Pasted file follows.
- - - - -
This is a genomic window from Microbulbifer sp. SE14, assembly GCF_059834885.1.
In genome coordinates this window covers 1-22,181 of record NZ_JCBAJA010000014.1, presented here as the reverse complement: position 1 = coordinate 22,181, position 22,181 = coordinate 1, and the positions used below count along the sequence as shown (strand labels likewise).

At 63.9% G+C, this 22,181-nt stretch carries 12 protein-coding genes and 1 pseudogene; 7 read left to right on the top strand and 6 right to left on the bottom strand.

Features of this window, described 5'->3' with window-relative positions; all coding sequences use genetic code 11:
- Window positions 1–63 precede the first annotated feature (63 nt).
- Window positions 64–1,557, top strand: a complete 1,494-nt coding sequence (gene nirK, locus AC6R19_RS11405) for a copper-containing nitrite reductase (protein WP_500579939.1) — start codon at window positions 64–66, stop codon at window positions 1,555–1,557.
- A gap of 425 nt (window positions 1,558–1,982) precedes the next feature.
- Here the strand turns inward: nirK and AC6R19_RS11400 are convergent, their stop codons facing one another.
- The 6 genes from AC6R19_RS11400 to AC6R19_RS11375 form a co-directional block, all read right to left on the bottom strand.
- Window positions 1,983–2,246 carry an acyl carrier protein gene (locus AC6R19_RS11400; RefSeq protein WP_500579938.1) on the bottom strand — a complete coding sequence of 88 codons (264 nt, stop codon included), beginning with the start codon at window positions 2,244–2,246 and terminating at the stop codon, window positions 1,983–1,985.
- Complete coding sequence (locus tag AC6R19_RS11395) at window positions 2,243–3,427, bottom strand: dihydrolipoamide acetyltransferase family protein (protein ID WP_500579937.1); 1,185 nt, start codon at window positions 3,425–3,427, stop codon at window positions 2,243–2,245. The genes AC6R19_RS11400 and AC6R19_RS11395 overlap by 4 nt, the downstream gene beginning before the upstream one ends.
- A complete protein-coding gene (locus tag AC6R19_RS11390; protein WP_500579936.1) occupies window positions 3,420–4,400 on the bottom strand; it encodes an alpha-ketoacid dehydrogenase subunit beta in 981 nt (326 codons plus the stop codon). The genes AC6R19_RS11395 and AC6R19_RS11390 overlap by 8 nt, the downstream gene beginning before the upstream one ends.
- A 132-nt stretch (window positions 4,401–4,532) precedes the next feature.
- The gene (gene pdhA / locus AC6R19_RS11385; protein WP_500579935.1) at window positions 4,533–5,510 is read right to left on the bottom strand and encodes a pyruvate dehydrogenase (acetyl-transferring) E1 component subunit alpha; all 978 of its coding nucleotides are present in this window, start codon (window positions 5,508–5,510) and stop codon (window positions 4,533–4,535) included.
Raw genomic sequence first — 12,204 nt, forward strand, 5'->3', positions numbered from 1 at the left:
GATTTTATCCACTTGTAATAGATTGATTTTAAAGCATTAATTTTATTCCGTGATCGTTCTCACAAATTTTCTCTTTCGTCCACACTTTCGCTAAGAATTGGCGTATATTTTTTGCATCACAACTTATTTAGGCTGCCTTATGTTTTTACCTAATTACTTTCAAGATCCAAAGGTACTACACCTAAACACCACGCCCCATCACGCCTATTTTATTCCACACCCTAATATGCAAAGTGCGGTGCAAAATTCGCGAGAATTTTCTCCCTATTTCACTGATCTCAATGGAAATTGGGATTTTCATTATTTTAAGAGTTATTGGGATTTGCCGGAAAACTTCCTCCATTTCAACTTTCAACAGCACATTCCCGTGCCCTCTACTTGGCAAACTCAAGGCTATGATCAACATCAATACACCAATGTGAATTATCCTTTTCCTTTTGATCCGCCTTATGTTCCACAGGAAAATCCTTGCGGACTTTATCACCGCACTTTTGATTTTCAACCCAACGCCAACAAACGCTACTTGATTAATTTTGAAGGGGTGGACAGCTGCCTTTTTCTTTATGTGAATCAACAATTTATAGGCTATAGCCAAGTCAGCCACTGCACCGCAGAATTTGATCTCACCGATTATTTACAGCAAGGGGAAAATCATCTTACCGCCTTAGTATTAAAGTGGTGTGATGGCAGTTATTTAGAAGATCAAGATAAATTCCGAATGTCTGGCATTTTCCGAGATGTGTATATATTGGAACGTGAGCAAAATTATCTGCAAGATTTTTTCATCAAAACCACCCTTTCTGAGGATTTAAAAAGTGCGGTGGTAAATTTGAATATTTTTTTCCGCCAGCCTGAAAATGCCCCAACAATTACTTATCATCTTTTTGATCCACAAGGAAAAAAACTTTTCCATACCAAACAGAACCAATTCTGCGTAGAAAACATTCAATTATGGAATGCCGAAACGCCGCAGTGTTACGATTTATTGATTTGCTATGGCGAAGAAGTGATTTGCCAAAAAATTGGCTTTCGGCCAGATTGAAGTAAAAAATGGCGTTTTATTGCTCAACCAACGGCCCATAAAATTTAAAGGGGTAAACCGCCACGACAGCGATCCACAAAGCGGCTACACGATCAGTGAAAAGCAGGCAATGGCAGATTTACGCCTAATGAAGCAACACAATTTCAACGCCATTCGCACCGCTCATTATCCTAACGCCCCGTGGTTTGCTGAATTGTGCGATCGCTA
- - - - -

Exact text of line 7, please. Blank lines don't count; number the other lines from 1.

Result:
- A gap of 425 nt (window positions 1,558–1,982) precedes the next feature.